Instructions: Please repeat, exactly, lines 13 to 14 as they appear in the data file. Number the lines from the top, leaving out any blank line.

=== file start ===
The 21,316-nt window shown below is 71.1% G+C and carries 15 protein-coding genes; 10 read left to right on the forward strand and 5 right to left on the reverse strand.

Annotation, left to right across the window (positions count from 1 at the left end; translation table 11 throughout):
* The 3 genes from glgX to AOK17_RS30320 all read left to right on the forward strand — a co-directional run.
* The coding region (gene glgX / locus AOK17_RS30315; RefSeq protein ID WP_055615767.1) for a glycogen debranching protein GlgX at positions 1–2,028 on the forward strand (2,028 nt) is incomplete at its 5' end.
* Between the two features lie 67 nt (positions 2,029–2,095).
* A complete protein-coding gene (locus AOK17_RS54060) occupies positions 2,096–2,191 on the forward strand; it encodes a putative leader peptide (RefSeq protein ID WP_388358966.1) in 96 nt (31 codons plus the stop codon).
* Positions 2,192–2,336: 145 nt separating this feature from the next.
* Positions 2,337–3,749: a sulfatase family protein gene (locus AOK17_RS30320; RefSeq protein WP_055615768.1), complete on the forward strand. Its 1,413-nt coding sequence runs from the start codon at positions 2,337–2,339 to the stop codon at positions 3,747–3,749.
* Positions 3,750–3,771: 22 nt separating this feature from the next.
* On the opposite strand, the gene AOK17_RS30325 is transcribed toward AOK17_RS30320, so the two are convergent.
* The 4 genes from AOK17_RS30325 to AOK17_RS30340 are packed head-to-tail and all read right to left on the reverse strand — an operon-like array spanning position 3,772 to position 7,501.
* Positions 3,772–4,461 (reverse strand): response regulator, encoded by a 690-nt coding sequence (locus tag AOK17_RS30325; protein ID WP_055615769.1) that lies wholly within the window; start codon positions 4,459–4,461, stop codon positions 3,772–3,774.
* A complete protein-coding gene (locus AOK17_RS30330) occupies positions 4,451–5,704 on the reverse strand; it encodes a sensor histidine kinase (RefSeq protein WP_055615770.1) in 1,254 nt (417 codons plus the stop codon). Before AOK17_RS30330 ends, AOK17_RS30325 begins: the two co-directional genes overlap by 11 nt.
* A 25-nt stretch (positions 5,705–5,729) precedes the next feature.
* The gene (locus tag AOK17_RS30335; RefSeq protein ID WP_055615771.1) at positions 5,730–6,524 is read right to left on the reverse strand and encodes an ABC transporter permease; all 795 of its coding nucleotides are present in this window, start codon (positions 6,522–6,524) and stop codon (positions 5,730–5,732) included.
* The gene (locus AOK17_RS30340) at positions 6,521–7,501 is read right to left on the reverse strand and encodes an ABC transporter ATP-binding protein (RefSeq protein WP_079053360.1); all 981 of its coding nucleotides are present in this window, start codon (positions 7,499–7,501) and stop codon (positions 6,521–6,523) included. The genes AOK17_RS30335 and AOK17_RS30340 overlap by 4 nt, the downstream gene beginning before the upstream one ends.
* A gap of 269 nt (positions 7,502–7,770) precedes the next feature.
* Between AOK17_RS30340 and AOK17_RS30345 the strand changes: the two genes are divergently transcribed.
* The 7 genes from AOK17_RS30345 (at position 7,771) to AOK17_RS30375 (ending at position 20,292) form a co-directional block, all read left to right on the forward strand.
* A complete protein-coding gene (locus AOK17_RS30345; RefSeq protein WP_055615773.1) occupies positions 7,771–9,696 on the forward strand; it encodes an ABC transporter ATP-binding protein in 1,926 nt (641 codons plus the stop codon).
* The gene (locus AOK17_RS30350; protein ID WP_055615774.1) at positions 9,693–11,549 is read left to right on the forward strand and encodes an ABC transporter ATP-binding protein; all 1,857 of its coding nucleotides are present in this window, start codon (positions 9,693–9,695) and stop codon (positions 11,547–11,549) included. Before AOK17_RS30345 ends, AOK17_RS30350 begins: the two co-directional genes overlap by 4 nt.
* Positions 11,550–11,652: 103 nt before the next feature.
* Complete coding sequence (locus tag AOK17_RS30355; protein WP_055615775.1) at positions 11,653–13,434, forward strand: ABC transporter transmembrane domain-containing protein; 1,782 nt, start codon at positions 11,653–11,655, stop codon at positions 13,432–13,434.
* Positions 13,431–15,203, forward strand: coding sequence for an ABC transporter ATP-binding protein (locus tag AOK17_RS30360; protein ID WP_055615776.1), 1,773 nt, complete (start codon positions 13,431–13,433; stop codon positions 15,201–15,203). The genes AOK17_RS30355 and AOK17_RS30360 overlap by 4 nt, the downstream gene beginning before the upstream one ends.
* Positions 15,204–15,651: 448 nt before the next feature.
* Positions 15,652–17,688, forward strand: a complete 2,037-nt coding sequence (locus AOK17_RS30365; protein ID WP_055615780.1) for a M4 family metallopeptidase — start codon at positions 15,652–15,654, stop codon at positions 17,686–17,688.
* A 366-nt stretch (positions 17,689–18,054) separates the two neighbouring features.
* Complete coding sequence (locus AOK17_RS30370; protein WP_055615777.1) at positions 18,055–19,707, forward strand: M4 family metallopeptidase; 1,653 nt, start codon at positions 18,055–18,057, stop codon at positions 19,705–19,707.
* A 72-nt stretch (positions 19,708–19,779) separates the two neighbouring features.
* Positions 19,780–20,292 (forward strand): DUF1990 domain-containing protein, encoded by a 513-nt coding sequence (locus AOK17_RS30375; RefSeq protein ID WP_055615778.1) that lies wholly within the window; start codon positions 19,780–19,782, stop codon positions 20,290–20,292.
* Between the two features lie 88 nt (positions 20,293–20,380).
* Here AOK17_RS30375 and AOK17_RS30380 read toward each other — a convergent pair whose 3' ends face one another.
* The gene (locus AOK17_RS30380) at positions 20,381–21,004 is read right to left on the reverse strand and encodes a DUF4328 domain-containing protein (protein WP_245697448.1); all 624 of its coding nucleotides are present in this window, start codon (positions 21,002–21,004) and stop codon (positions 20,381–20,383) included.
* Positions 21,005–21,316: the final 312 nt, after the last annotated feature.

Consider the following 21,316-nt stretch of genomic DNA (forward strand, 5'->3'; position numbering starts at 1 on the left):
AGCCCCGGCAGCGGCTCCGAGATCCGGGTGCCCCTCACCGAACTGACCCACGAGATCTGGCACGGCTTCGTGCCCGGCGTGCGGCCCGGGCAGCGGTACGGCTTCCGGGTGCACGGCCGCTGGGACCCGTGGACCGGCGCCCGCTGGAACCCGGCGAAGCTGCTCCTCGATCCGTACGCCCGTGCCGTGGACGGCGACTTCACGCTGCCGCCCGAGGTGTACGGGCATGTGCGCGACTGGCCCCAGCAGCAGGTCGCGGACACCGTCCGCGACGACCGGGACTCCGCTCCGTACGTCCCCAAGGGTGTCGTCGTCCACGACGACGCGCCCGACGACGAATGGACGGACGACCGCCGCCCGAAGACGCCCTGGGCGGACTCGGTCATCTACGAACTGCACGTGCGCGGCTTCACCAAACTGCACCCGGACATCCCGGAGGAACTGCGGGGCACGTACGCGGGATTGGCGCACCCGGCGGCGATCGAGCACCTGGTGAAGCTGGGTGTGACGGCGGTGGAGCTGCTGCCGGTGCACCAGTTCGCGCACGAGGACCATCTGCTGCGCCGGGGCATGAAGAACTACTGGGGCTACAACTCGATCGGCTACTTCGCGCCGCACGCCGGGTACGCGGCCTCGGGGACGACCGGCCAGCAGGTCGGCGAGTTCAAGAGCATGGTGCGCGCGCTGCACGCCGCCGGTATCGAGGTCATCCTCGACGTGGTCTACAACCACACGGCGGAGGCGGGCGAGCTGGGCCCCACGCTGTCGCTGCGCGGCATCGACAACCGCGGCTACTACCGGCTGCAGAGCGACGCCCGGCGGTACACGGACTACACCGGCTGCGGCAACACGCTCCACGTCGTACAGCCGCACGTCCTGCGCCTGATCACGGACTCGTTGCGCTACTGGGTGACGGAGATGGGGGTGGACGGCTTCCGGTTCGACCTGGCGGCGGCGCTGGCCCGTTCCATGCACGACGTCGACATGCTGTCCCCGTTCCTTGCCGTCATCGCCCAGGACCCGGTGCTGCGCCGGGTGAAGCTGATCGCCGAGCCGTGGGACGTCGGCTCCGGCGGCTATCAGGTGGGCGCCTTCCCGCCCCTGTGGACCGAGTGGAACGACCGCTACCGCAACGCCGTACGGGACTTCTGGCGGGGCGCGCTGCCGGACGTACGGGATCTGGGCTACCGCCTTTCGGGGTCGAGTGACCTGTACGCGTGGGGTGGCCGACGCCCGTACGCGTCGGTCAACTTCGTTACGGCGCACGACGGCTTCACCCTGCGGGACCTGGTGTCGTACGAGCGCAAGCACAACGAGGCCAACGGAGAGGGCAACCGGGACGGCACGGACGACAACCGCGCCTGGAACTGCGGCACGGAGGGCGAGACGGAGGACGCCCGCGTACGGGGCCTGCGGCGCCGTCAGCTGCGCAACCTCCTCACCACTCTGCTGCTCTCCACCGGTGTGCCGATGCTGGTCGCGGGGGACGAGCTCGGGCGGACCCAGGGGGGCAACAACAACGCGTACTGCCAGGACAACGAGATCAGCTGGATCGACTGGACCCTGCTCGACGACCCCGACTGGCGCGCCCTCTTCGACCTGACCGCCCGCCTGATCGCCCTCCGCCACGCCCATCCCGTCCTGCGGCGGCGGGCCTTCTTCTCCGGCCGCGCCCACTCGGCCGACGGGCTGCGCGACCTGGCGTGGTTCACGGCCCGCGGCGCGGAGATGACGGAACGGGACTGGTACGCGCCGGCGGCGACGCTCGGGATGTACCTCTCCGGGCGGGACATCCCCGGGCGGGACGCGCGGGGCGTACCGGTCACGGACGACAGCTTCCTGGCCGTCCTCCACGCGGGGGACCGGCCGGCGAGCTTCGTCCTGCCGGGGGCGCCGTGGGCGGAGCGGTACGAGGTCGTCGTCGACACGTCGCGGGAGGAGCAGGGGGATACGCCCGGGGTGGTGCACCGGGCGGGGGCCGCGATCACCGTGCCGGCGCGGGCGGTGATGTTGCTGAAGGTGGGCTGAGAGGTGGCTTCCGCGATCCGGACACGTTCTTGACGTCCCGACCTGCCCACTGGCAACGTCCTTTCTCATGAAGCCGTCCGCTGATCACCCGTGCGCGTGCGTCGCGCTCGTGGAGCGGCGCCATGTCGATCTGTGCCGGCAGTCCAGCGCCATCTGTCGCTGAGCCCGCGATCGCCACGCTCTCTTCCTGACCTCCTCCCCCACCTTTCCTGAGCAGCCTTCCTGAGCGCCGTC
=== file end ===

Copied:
* A complete protein-coding gene (locus AOK17_RS30330) occupies positions 4,451–5,704 on the reverse strand; it encodes a sensor histidine kinase (RefSeq protein WP_055615770.1) in 1,254 nt (417 codons plus the stop codon). Before AOK17_RS30330 ends, AOK17_RS30325 begins: the two co-directional genes overlap by 11 nt.
* A 25-nt stretch (positions 5,705–5,729) precedes the next feature.